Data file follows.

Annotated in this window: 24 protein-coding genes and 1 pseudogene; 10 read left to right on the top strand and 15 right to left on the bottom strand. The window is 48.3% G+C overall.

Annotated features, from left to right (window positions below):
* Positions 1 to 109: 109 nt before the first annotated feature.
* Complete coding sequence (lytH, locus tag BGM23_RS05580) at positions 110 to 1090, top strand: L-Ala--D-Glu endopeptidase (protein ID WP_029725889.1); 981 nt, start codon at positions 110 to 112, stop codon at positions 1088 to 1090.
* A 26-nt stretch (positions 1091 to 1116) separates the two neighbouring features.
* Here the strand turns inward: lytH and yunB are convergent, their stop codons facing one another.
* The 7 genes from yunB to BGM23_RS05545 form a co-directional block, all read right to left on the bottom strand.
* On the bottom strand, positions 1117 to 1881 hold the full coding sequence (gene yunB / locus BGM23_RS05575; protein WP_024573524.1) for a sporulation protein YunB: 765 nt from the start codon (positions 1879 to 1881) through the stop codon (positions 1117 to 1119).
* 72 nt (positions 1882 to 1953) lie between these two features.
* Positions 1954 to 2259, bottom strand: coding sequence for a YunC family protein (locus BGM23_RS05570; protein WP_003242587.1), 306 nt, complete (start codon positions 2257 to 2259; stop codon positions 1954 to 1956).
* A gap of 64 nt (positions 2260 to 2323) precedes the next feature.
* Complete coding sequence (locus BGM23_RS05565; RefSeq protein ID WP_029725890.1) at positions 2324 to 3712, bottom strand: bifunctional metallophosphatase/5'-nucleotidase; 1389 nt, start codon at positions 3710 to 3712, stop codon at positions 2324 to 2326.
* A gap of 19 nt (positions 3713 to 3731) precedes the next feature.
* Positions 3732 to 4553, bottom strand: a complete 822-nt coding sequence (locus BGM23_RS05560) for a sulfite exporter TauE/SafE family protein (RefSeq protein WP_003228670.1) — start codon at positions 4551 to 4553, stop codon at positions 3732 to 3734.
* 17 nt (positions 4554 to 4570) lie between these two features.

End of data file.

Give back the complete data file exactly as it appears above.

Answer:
Annotated in this window: 24 protein-coding genes and 1 pseudogene; 10 read left to right on the top strand and 15 right to left on the bottom strand. The window is 48.3% G+C overall.

Annotated features, from left to right (window positions below):
* Positions 1 to 109: 109 nt before the first annotated feature.
* Complete coding sequence (lytH, locus tag BGM23_RS05580) at positions 110 to 1090, top strand: L-Ala--D-Glu endopeptidase (protein ID WP_029725889.1); 981 nt, start codon at positions 110 to 112, stop codon at positions 1088 to 1090.
* A 26-nt stretch (positions 1091 to 1116) separates the two neighbouring features.
* Here the strand turns inward: lytH and yunB are convergent, their stop codons facing one another.
* The 7 genes from yunB to BGM23_RS05545 form a co-directional block, all read right to left on the bottom strand.
* On the bottom strand, positions 1117 to 1881 hold the full coding sequence (gene yunB / locus BGM23_RS05575; protein WP_024573524.1) for a sporulation protein YunB: 765 nt from the start codon (positions 1879 to 1881) through the stop codon (positions 1117 to 1119).
* 72 nt (positions 1882 to 1953) lie between these two features.
* Positions 1954 to 2259, bottom strand: coding sequence for a YunC family protein (locus BGM23_RS05570; protein WP_003242587.1), 306 nt, complete (start codon positions 2257 to 2259; stop codon positions 1954 to 1956).
* A gap of 64 nt (positions 2260 to 2323) precedes the next feature.
* Complete coding sequence (locus BGM23_RS05565; RefSeq protein ID WP_029725890.1) at positions 2324 to 3712, bottom strand: bifunctional metallophosphatase/5'-nucleotidase; 1389 nt, start codon at positions 3710 to 3712, stop codon at positions 2324 to 2326.
* A gap of 19 nt (positions 3713 to 3731) precedes the next feature.
* Positions 3732 to 4553, bottom strand: a complete 822-nt coding sequence (locus BGM23_RS05560) for a sulfite exporter TauE/SafE family protein (RefSeq protein WP_003228670.1) — start codon at positions 4551 to 4553, stop codon at positions 3732 to 3734.
* 17 nt (positions 4554 to 4570) lie between these two features.